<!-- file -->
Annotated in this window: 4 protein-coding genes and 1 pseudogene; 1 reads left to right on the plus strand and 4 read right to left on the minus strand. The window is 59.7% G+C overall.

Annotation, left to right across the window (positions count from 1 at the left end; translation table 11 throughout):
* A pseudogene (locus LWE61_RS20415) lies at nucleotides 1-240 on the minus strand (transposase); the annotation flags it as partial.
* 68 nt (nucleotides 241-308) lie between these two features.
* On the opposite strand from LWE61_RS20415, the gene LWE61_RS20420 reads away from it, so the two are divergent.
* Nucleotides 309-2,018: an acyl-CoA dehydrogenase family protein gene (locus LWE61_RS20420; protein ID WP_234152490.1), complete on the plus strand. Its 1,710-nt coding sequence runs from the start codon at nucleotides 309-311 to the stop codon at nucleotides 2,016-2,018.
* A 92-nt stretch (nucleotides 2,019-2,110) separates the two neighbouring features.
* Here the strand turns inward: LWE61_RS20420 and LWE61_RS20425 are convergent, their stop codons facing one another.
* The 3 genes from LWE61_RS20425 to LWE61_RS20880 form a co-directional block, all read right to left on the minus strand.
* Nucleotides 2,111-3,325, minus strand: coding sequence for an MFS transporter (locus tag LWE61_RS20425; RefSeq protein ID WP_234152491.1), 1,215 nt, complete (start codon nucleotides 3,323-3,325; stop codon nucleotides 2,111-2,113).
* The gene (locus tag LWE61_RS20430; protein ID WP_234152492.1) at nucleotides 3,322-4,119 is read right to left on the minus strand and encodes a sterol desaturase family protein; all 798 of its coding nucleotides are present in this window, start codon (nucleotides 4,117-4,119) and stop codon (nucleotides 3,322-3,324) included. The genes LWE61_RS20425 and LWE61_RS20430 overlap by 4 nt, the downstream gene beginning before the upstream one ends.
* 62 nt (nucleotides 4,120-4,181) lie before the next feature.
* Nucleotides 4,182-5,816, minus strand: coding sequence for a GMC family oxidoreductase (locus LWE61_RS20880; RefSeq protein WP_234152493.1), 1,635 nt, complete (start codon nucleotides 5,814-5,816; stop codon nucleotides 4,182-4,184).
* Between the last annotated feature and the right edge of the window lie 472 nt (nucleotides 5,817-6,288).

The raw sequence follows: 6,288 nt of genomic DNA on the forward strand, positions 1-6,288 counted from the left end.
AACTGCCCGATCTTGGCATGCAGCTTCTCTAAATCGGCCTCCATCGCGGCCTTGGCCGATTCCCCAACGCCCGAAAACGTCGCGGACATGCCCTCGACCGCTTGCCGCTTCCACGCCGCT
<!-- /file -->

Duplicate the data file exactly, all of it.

Annotated in this window: 4 protein-coding genes and 1 pseudogene; 1 reads left to right on the plus strand and 4 read right to left on the minus strand. The window is 59.7% G+C overall.

Annotation, left to right across the window (positions count from 1 at the left end; translation table 11 throughout):
* A pseudogene (locus LWE61_RS20415) lies at nucleotides 1-240 on the minus strand (transposase); the annotation flags it as partial.
* 68 nt (nucleotides 241-308) lie between these two features.
* On the opposite strand from LWE61_RS20415, the gene LWE61_RS20420 reads away from it, so the two are divergent.
* Nucleotides 309-2,018: an acyl-CoA dehydrogenase family protein gene (locus LWE61_RS20420; protein ID WP_234152490.1), complete on the plus strand. Its 1,710-nt coding sequence runs from the start codon at nucleotides 309-311 to the stop codon at nucleotides 2,016-2,018.
* A 92-nt stretch (nucleotides 2,019-2,110) separates the two neighbouring features.
* Here the strand turns inward: LWE61_RS20420 and LWE61_RS20425 are convergent, their stop codons facing one another.
* The 3 genes from LWE61_RS20425 to LWE61_RS20880 form a co-directional block, all read right to left on the minus strand.
* Nucleotides 2,111-3,325, minus strand: coding sequence for an MFS transporter (locus tag LWE61_RS20425; RefSeq protein ID WP_234152491.1), 1,215 nt, complete (start codon nucleotides 3,323-3,325; stop codon nucleotides 2,111-2,113).
* The gene (locus tag LWE61_RS20430; protein ID WP_234152492.1) at nucleotides 3,322-4,119 is read right to left on the minus strand and encodes a sterol desaturase family protein; all 798 of its coding nucleotides are present in this window, start codon (nucleotides 4,117-4,119) and stop codon (nucleotides 3,322-3,324) included. The genes LWE61_RS20425 and LWE61_RS20430 overlap by 4 nt, the downstream gene beginning before the upstream one ends.
* 62 nt (nucleotides 4,120-4,181) lie before the next feature.
* Nucleotides 4,182-5,816, minus strand: coding sequence for a GMC family oxidoreductase (locus LWE61_RS20880; RefSeq protein WP_234152493.1), 1,635 nt, complete (start codon nucleotides 5,814-5,816; stop codon nucleotides 4,182-4,184).
* Between the last annotated feature and the right edge of the window lie 472 nt (nucleotides 5,817-6,288).

The raw sequence follows: 6,288 nt of genomic DNA on the forward strand, positions 1-6,288 counted from the left end.
AACTGCCCGATCTTGGCATGCAGCTTCTCTAAATCGGCCTCCATCGCGGCCTTGGCCGATTCCCCAACGCCCGAAAACGTCGCGGACATGCCCTCGACCGCTTGCCGCTTCCACGCCGCT